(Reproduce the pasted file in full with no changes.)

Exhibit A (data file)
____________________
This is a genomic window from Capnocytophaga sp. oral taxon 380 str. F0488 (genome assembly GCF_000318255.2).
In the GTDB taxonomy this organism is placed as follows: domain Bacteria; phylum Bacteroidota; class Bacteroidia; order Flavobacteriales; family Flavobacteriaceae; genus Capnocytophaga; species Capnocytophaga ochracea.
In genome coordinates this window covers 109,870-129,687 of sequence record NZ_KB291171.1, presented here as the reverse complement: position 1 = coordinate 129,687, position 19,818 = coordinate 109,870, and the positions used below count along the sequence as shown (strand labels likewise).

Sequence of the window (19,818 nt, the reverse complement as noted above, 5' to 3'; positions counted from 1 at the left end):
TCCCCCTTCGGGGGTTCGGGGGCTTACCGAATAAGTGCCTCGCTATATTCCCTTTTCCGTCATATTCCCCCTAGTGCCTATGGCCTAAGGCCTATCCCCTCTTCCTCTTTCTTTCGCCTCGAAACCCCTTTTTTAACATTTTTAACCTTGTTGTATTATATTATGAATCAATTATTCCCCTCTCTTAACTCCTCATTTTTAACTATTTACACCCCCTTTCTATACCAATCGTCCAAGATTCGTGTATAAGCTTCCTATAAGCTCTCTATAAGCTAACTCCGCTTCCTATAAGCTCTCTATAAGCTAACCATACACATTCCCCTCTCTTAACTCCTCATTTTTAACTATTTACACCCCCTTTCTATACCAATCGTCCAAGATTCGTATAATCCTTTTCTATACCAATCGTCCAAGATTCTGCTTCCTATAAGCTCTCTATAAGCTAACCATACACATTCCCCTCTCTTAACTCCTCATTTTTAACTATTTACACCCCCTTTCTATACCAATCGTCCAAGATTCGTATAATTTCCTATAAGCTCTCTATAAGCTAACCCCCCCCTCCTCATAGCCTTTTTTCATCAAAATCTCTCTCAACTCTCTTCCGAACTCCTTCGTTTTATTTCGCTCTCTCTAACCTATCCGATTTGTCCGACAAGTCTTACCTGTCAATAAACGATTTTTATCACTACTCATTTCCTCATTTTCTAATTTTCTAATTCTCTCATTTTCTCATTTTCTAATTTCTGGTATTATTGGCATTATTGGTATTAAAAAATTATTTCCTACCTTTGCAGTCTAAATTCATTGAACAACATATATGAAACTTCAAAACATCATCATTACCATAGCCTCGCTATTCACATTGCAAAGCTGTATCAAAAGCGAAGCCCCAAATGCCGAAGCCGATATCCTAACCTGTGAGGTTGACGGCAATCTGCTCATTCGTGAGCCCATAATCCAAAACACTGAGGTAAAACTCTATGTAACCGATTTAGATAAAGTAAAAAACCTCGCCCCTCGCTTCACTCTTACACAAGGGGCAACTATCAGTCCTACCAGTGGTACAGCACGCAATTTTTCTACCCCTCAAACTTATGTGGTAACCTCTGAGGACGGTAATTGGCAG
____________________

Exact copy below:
This is a genomic window from Capnocytophaga sp. oral taxon 380 str. F0488 (genome assembly GCF_000318255.2).
In the GTDB taxonomy this organism is placed as follows: domain Bacteria; phylum Bacteroidota; class Bacteroidia; order Flavobacteriales; family Flavobacteriaceae; genus Capnocytophaga; species Capnocytophaga ochracea.
In genome coordinates this window covers 109,870-129,687 of sequence record NZ_KB291171.1, presented here as the reverse complement: position 1 = coordinate 129,687, position 19,818 = coordinate 109,870, and the positions used below count along the sequence as shown (strand labels likewise).

Sequence of the window (19,818 nt, the reverse complement as noted above, 5' to 3'; positions counted from 1 at the left end):
TCCCCCTTCGGGGGTTCGGGGGCTTACCGAATAAGTGCCTCGCTATATTCCCTTTTCCGTCATATTCCCCCTAGTGCCTATGGCCTAAGGCCTATCCCCTCTTCCTCTTTCTTTCGCCTCGAAACCCCTTTTTTAACATTTTTAACCTTGTTGTATTATATTATGAATCAATTATTCCCCTCTCTTAACTCCTCATTTTTAACTATTTACACCCCCTTTCTATACCAATCGTCCAAGATTCGTGTATAAGCTTCCTATAAGCTCTCTATAAGCTAACTCCGCTTCCTATAAGCTCTCTATAAGCTAACCATACACATTCCCCTCTCTTAACTCCTCATTTTTAACTATTTACACCCCCTTTCTATACCAATCGTCCAAGATTCGTATAATCCTTTTCTATACCAATCGTCCAAGATTCTGCTTCCTATAAGCTCTCTATAAGCTAACCATACACATTCCCCTCTCTTAACTCCTCATTTTTAACTATTTACACCCCCTTTCTATACCAATCGTCCAAGATTCGTATAATTTCCTATAAGCTCTCTATAAGCTAACCCCCCCCTCCTCATAGCCTTTTTTCATCAAAATCTCTCTCAACTCTCTTCCGAACTCCTTCGTTTTATTTCGCTCTCTCTAACCTATCCGATTTGTCCGACAAGTCTTACCTGTCAATAAACGATTTTTATCACTACTCATTTCCTCATTTTCTAATTTTCTAATTCTCTCATTTTCTCATTTTCTAATTTCTGGTATTATTGGCATTATTGGTATTAAAAAATTATTTCCTACCTTTGCAGTCTAAATTCATTGAACAACATATATGAAACTTCAAAACATCATCATTACCATAGCCTCGCTATTCACATTGCAAAGCTGTATCAAAAGCGAAGCCCCAAATGCCGAAGCCGATATCCTAACCTGTGAGGTTGACGGCAATCTGCTCATTCGTGAGCCCATAATCCAAAACACTGAGGTAAAACTCTATGTAACCGATTTAGATAAAGTAAAAAACCTCGCCCCTCGCTTCACTCTTACACAAGGGGCAACTATCAGTCCTACCAGTGGTACAGCACGCAATTTTTCTACCCCTCAAACTTATGTGGTAACCTCTGAGGACGGTAATTGGCAG